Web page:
How Can I Run Faster?
Why You Should Run Gadget-Free
Stop the Watch
"Wearing technology while running intrudes on the mind's attempt to give itself over to the body," says Ben Agger, Ph.D., director of the University of Texas at Arlington Center for Theory and author of Body Problems: Running and Living Long in a Fast-Food Society.
Plus, leaving those devices—and numbers—behind can also free you from preconceived notions of how far and fast you can run, says Jessica Underhill, a New York City-based personal trainer and running coach who writes about running and healthy living at the blog Fit Chick in the City. (Video: Run with perfect technique)
"As much as numbers sometimes motivate us, they sometimes limit us," she says. "We all have this number in our head—we think we can't perform well unless we're at that exact spot, and we limit ourselves to that number." But by blinding yourself to the various digits, you might push past your own barriers and discover another level of running.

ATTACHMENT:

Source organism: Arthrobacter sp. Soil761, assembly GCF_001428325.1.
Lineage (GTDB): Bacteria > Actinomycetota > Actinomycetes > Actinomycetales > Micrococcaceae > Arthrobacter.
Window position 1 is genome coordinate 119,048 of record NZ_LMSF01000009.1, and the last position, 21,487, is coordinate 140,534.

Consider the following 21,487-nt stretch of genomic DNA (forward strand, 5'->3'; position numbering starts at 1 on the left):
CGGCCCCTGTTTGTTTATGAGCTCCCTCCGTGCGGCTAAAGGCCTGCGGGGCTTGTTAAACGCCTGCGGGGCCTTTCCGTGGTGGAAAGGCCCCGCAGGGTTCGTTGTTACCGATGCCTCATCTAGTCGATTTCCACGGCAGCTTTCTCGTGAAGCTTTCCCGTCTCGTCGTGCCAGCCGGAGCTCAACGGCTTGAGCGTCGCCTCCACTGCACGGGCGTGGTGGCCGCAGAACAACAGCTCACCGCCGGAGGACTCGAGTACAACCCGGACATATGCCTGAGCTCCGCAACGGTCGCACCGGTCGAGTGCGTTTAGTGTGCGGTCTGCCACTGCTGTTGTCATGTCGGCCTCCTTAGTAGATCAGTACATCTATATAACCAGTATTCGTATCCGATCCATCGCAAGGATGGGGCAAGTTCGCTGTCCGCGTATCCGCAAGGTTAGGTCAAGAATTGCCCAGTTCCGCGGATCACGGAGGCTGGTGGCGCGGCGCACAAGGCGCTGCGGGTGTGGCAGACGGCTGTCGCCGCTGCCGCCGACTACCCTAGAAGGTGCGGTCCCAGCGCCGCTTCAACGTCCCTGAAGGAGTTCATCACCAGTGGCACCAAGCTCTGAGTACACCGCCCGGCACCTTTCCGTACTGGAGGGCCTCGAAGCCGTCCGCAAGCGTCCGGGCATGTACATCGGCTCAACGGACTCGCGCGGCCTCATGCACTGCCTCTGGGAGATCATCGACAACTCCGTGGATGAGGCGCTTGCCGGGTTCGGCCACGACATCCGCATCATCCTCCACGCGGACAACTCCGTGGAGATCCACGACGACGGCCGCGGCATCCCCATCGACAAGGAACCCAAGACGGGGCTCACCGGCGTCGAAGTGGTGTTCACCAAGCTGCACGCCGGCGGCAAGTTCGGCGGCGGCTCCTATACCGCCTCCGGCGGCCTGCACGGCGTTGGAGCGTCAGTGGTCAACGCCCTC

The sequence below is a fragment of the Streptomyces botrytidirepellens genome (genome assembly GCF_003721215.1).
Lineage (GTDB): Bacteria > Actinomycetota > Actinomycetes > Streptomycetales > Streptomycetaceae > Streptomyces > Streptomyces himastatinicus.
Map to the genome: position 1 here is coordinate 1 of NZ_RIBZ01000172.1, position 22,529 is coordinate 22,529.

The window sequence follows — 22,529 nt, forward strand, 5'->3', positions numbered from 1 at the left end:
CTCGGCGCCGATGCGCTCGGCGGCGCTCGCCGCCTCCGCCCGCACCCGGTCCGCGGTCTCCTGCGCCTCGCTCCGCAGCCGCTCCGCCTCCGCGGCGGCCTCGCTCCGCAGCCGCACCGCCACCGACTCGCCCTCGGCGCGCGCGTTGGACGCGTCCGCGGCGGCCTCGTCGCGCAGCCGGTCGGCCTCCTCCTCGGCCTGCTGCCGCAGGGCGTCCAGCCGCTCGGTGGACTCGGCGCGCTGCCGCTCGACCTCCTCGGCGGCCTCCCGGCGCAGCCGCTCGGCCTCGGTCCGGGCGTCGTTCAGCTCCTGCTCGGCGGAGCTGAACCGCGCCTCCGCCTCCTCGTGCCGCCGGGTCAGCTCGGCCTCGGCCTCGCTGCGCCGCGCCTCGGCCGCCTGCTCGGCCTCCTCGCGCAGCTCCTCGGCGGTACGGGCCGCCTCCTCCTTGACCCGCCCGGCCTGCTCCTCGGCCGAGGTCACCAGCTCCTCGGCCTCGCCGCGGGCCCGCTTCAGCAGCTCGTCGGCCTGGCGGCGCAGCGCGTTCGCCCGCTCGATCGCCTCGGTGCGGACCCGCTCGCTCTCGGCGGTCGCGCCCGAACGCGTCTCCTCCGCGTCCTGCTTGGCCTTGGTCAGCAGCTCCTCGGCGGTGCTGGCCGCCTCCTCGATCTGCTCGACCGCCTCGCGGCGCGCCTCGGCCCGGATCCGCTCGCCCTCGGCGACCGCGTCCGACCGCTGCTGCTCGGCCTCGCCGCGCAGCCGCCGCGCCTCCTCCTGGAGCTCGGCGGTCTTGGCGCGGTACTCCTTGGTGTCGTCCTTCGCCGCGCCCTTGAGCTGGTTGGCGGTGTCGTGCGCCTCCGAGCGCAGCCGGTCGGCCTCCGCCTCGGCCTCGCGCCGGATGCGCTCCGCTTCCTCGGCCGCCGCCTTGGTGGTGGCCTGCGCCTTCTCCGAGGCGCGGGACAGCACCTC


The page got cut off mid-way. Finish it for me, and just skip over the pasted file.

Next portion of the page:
Learn Your Inner Clock
How: Don't map it. Don't time it.
Set out on a destination run—maybe to and from a friend's house, or to a bridge you usually drive over but have always wanted to see up close. You can also make this a social activity by doing an actual bagel run: Run to a shop for a bagel and coffee with a friend (who can then, of course, drive you home). Or run your regular route but without your watch. Focus on your form, your breathing, and how your legs feel instead of how fast a timepiece says you're going. It's fine to note what time you leave and what time you finish, but don't carry that watch with you. And when you're ready to race sans technology, remember that many smaller races forgo timers and mile markers. To find one near you, do an Internet search using the words "fun runs" and the name of your town.
Print it! Go Running motivational poster